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A haboob (Arabic هبوب) is a type of intense sandstorm commonly observed in arid regions throughout the world. They have been observed in the Sahara desert (typically Sudanmarker), as well as across the Arabian Peninsula, throughout Kuwaitmarker, and in the most arid regions of Iraqmarker. African haboobs result from the northward summer shift of the inter-tropical front into North Africa, bringing moisture from the Gulf of Guineamarker. Haboob winds in the Arabian Peninsula, Iraq and Kuwait are frequently created by the collapse of a thunderstorm. The arid and semiarid regions of North America – in fact any dryland region – may experience haboobs. In the United States, they are frequently observed in the deserts of Arizonamarker, including Yumamarker and Phoenixmarker. During thunderstorm formation, winds move in a direction opposite to the storm's travel, and they will move from all directions into the thunderstorm. When the storm collapses and begins to release precipitation, wind directions reverse, gusting outward from the storm and generally gusting the strongest in the direction of the storm's travel.

When this downdraft, or "downburst", reaches the ground, dry, loose sand from the desert settings is essentially blown up, creating a wall of sediment preceding the storm cloud. This wall of sand can be up to 100 km (60 miles) wide and several kilometers in elevation. At their strongest, haboob winds can travel at 35-50 km/h (20-30 mph), and they may approach with little to no warning. Often rain is not seen at the ground level as it evaporates in the hot, dry air (a phenomenon known as virga), though on occasion when the rain does persist, the precipitation can contain a considerable quantity of dust (severe cases called "mud storms"). Eye and respiratory system protection are advisable for anyone who must be outside during a haboob -- moving to a place of shelter is highly desirable during a strong event.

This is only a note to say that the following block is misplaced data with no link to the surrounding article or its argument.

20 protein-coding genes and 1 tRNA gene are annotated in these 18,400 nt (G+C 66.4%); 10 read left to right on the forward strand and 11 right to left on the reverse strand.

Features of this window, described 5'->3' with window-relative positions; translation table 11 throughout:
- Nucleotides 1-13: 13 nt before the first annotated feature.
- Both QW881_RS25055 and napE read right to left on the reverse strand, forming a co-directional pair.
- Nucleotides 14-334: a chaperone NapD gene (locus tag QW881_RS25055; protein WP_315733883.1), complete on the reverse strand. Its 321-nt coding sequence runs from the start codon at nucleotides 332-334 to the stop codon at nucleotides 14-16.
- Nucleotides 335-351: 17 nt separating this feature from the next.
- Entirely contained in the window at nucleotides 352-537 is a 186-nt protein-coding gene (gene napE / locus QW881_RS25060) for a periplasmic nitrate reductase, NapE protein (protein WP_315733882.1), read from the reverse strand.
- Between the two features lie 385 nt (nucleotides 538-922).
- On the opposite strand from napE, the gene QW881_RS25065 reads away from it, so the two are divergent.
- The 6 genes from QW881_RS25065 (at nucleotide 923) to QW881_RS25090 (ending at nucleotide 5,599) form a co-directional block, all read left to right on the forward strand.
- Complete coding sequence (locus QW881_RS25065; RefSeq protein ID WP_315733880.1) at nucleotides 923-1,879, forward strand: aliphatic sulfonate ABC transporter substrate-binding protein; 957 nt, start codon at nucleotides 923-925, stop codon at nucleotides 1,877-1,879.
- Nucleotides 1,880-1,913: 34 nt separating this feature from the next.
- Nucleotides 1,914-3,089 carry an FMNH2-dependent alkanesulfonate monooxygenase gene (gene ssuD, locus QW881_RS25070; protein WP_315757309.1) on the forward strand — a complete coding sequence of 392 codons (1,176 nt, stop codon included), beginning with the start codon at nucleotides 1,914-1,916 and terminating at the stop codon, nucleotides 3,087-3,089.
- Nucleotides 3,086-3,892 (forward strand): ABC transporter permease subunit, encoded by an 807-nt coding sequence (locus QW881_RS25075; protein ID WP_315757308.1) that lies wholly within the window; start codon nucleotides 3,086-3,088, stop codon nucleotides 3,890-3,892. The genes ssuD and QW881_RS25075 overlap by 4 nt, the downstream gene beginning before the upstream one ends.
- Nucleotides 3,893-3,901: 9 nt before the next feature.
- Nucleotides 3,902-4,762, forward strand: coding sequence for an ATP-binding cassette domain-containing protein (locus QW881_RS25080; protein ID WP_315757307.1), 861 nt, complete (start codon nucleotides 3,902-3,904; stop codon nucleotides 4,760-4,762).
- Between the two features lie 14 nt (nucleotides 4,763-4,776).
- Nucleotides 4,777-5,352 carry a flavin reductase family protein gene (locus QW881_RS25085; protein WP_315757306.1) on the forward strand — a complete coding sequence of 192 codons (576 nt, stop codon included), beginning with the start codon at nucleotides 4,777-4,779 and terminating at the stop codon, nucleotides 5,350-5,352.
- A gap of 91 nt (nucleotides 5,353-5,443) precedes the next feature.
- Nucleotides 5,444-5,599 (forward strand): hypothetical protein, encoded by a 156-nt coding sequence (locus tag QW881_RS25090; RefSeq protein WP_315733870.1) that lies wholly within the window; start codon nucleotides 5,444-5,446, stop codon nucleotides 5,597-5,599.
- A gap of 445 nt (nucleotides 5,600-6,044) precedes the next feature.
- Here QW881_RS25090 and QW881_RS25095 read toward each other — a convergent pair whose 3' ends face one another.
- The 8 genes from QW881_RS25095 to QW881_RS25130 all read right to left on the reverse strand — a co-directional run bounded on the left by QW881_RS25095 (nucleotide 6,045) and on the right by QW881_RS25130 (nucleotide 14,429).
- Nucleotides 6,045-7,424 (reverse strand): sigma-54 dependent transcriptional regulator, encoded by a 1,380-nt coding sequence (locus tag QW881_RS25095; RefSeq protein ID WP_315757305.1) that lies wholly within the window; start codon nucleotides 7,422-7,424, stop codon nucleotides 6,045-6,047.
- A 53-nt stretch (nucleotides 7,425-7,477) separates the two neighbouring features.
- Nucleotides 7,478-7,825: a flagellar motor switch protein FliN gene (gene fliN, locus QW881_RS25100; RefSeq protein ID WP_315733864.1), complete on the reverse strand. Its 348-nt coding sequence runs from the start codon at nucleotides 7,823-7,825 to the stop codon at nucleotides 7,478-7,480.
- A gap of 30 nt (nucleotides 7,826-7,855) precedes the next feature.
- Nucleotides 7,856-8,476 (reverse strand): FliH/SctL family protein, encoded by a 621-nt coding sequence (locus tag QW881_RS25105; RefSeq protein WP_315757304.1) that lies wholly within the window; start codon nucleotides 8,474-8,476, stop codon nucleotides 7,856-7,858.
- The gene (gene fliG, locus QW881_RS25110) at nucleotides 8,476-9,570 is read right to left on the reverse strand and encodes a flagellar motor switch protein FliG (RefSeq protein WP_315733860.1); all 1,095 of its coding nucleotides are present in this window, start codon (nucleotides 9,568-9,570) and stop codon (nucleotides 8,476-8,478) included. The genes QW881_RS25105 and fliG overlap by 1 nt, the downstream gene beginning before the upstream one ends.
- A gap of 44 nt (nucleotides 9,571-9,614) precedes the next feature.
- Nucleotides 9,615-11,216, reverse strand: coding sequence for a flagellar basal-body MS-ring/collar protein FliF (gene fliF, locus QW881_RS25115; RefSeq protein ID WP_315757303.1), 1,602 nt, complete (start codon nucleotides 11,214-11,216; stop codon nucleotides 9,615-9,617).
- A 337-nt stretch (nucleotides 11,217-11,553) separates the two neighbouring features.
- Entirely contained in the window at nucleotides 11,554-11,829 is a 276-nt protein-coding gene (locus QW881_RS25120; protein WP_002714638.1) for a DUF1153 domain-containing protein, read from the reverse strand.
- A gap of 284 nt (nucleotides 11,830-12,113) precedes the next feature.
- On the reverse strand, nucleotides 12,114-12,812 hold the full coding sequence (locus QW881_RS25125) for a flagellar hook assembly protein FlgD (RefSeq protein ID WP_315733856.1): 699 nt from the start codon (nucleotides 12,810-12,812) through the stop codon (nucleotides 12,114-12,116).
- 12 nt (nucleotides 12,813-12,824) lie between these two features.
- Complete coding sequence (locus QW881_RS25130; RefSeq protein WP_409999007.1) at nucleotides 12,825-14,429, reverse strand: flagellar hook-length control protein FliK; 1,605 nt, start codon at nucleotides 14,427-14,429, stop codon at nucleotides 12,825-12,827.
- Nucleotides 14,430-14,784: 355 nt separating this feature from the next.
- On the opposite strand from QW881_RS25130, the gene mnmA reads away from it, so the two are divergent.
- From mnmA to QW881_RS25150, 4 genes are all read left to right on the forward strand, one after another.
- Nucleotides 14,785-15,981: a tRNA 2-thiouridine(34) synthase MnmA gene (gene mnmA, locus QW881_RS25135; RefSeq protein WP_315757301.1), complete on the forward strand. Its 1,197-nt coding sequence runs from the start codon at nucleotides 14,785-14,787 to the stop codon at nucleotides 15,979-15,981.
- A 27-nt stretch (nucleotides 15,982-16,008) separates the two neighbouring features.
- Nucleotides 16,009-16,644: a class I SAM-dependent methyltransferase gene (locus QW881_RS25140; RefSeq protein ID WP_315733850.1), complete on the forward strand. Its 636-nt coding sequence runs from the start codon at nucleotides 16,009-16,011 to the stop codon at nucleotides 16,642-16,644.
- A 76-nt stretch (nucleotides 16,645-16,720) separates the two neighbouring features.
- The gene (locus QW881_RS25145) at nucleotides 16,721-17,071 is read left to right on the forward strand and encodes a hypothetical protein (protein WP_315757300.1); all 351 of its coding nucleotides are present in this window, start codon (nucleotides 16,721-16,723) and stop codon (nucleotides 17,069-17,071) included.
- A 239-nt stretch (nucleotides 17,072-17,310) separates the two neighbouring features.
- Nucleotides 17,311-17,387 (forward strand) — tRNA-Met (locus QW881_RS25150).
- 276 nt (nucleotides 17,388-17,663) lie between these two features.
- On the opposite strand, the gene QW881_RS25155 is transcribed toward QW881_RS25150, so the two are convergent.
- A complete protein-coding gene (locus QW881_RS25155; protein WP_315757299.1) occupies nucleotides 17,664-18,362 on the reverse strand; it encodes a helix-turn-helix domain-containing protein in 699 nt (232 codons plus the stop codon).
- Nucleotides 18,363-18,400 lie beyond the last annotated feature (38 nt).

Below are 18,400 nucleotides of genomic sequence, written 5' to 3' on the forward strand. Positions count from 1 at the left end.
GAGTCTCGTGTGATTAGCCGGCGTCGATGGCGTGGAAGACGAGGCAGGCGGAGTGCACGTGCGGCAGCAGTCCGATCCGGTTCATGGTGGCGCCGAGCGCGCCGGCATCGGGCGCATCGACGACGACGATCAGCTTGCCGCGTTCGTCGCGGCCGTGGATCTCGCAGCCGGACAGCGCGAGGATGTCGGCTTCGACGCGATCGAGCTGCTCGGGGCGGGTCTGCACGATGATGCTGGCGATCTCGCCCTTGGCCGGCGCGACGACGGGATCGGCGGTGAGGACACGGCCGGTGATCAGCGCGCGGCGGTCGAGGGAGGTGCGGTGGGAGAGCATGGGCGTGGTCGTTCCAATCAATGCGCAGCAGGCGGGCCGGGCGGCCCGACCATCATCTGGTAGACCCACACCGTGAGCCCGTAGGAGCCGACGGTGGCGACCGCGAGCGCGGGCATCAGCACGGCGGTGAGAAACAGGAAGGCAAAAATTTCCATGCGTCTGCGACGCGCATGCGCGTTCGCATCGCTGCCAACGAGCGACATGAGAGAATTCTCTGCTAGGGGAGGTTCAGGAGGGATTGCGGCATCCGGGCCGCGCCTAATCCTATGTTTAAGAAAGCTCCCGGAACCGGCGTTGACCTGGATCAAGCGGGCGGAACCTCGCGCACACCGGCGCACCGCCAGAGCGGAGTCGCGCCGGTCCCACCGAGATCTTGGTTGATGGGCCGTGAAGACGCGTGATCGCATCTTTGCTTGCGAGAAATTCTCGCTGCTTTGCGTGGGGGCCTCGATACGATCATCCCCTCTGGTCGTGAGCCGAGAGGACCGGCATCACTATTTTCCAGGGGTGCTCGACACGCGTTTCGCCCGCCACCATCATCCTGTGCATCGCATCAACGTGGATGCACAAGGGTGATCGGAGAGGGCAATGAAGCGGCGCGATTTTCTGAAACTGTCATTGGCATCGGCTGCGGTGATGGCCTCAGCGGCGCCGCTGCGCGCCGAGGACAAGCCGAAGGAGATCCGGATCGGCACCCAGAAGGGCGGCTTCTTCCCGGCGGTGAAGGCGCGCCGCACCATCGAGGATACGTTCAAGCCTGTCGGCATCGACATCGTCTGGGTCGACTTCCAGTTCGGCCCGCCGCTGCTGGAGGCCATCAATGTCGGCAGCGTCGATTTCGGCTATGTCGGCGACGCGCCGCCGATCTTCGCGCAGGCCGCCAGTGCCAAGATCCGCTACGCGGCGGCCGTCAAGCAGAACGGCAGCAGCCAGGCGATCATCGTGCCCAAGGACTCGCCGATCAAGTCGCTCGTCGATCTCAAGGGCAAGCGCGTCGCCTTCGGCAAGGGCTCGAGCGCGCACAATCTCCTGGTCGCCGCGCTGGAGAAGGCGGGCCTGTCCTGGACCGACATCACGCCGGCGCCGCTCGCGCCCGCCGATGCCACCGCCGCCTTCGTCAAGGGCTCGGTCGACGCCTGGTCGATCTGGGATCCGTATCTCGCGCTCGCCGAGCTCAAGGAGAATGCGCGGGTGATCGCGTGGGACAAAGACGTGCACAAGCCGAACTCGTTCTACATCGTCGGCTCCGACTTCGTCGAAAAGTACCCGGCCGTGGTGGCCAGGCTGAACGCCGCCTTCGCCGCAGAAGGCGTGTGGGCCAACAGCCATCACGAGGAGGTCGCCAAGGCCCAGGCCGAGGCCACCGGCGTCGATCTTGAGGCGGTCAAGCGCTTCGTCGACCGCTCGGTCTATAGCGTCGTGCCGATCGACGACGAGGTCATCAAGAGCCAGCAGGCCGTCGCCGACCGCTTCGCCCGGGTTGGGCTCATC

Across North Africa and the Near East, there are many regional names for this unique sandstorm. The word haboob comes from the Arabic word هبوب "strong wind or 'phenomenon'."

File:DustStormInSpearmanTexas19350414.jpg|Dust Bowl era haboob approaching Spearman, Texasmarker on 14 April 1935.File:Haboob2.jpg|Haboob blowing into Ahwatukee, Phoenix, Arizonamarker on 22 August 2003.File:Sandstorm.jpg|A massive haboob is close to enveloping Al Asad Airbasemarker, Iraqmarker, just before nightfall on 27 April 2005.File:Haboob, Taji, Iraq, 2006.JPG|A Haboob approaching Taji, Iraqmarker in 2006


  1. Sutton, L.J. 1925. Haboobs. Quarterly Journal of the Royal Meteorological Society 51:25-25.
  2. Idso, S.B., Ingram, R.S. and Pritchard, J.M. 1972. An American haboob. Bulletin of the American Meteorological Society 53(10):930-955.
  3. Idso, S.B. 1973. Haboobs in Arizona. Weather 28(4):154-155.
  4. Farquharson, J.S. 1937. Haboobs and instability in the Sudan. Quarterly Journal of the Royal Meteorological Society 63(271):393-414.
  5. Lawson, T.J. 1971. Haboob structure at Khartoum. Weather 26(3):105-112.
  6. Membery, D.A. 1985. A gravity-wave haboob? Weather 40(7):214-221.

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